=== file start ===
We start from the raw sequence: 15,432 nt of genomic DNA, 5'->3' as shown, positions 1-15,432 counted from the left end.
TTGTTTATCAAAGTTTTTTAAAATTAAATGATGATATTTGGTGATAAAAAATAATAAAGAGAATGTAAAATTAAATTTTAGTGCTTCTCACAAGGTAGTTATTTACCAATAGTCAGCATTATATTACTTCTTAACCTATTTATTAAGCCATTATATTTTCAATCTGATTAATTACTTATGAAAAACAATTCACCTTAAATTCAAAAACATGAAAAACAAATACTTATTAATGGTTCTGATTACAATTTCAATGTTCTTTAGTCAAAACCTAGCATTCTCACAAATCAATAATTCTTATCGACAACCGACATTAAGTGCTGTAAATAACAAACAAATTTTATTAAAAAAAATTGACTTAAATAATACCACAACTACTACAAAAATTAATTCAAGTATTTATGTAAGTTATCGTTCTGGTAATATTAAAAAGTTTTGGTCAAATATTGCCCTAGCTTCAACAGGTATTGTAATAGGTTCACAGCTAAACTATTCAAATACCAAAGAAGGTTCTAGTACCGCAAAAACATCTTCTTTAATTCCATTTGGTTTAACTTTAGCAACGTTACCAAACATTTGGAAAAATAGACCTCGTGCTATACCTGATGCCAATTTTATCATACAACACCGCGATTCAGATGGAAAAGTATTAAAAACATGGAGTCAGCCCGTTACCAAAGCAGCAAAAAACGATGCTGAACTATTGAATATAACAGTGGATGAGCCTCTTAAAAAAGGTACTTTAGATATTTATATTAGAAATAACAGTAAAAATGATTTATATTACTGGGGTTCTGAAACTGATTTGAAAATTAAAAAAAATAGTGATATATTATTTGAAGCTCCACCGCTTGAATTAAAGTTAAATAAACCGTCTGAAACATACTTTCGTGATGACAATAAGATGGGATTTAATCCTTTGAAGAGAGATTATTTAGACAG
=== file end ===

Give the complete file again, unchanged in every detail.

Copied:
We start from the raw sequence: 15,432 nt of genomic DNA, 5'->3' as shown, positions 1-15,432 counted from the left end.
TTGTTTATCAAAGTTTTTTAAAATTAAATGATGATATTTGGTGATAAAAAATAATAAAGAGAATGTAAAATTAAATTTTAGTGCTTCTCACAAGGTAGTTATTTACCAATAGTCAGCATTATATTACTTCTTAACCTATTTATTAAGCCATTATATTTTCAATCTGATTAATTACTTATGAAAAACAATTCACCTTAAATTCAAAAACATGAAAAACAAATACTTATTAATGGTTCTGATTACAATTTCAATGTTCTTTAGTCAAAACCTAGCATTCTCACAAATCAATAATTCTTATCGACAACCGACATTAAGTGCTGTAAATAACAAACAAATTTTATTAAAAAAAATTGACTTAAATAATACCACAACTACTACAAAAATTAATTCAAGTATTTATGTAAGTTATCGTTCTGGTAATATTAAAAAGTTTTGGTCAAATATTGCCCTAGCTTCAACAGGTATTGTAATAGGTTCACAGCTAAACTATTCAAATACCAAAGAAGGTTCTAGTACCGCAAAAACATCTTCTTTAATTCCATTTGGTTTAACTTTAGCAACGTTACCAAACATTTGGAAAAATAGACCTCGTGCTATACCTGATGCCAATTTTATCATACAACACCGCGATTCAGATGGAAAAGTATTAAAAACATGGAGTCAGCCCGTTACCAAAGCAGCAAAAAACGATGCTGAACTATTGAATATAACAGTGGATGAGCCTCTTAAAAAAGGTACTTTAGATATTTATATTAGAAATAACAGTAAAAATGATTTATATTACTGGGGTTCTGAAACTGATTTGAAAATTAAAAAAAATAGTGATATATTATTTGAAGCTCCACCGCTTGAATTAAAGTTAAATAAACCGTCTGAAACATACTTTCGTGATGACAATAAGATGGGATTTAATCCTTTGAAGAGAGATTATTTAGACAG